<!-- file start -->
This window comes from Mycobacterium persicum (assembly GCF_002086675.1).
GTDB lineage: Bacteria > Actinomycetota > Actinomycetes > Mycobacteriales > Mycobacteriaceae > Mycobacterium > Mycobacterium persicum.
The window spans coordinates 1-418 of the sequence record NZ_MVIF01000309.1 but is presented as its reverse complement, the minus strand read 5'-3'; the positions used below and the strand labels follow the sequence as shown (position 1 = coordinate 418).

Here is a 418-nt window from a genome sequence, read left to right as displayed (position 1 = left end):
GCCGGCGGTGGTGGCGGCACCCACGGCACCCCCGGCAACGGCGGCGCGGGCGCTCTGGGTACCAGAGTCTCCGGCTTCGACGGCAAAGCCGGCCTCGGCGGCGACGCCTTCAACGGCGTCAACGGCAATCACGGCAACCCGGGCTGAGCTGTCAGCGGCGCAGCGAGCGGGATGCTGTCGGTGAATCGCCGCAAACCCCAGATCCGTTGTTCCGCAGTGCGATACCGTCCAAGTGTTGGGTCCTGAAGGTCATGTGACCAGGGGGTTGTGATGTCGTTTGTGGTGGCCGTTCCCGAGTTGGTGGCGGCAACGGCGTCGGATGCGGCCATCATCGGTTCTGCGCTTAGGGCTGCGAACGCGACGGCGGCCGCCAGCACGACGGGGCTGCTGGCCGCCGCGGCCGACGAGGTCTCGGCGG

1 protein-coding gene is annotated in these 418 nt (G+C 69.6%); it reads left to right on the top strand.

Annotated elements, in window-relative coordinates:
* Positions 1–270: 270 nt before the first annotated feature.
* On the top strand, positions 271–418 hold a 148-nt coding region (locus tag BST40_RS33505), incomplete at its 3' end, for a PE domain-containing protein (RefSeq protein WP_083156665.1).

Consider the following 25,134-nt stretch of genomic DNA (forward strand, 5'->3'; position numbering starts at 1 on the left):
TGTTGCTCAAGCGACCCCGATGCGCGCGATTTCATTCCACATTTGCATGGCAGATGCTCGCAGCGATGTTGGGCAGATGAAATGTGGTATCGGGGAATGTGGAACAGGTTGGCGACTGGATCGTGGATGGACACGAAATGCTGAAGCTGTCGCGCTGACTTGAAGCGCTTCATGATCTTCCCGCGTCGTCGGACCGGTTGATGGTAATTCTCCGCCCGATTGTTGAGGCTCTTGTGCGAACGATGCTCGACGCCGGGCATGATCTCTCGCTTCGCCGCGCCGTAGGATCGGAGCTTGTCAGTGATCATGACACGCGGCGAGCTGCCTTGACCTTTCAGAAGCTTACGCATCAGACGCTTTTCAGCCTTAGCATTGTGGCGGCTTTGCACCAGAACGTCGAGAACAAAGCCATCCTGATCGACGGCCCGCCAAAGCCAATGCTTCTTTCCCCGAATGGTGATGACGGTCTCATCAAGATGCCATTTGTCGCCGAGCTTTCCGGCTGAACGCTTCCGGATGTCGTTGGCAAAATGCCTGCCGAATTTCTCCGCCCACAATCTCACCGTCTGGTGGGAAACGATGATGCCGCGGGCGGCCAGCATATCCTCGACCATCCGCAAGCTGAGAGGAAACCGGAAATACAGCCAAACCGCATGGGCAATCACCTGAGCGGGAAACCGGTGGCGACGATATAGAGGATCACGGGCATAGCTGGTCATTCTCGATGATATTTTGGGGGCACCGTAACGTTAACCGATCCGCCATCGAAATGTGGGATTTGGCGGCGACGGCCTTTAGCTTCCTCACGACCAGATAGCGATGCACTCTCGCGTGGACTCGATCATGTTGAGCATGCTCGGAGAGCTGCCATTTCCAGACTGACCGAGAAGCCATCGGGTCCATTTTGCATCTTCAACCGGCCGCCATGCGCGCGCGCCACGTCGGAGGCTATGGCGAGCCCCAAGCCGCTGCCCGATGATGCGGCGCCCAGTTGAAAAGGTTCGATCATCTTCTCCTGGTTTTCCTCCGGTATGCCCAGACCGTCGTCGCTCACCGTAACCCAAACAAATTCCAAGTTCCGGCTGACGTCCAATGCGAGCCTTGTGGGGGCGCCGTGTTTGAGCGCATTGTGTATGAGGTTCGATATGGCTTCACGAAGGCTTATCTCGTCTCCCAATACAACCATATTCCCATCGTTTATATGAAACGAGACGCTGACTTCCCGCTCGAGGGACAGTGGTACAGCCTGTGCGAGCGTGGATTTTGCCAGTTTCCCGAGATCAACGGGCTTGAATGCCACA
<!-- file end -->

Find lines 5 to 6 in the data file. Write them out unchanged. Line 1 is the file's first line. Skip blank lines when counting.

GCCGGCGGTGGTGGCGGCACCCACGGCACCCCCGGCAACGGCGGCGCGGGCGCTCTGGGTACCAGAGTCTCCGGCTTCGACGGCAAAGCCGGCCTCGGCGGCGACGCCTTCAACGGCGTCAACGGCAATCACGGCAACCCGGGCTGAGCTGTCAGCGGCGCAGCGAGCGGGATGCTGTCGGTGAATCGCCGCAAACCCCAGATCCGTTGTTCCGCAGTGCGATACCGTCCAAGTGTTGGGTCCTGAAGGTCATGTGACCAGGGGGTTGTGATGTCGTTTGTGGTGGCCGTTCCCGAGTTGGTGGCGGCAACGGCGTCGGATGCGGCCATCATCGGTTCTGCGCTTAGGGCTGCGAACGCGACGGCGGCCGCCAGCACGACGGGGCTGCTGGCCGCCGCGGCCGACGAGGTCTCGGCGG

1 protein-coding gene is annotated in these 418 nt (G+C 69.6%); it reads left to right on the top strand.